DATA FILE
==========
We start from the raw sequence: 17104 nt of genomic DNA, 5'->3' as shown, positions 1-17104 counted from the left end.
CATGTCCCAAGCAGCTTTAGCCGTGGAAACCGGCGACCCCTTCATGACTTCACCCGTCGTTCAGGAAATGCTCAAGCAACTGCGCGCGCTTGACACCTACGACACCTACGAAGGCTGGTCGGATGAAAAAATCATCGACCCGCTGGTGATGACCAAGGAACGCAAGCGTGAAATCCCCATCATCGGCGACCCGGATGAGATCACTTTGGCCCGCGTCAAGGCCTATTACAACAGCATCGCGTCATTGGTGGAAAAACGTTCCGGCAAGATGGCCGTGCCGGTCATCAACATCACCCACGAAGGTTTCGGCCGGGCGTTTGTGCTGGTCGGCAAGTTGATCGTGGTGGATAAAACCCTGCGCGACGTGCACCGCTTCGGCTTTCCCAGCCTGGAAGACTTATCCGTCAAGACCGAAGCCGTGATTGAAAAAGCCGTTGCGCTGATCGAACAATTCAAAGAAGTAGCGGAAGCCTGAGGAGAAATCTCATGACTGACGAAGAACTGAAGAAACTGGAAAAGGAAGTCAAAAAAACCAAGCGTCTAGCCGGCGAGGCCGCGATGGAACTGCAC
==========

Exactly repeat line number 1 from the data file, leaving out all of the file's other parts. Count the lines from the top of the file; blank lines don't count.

We start from the raw sequence: 17104 nt of genomic DNA, 5'->3' as shown, positions 1-17104 counted from the left end.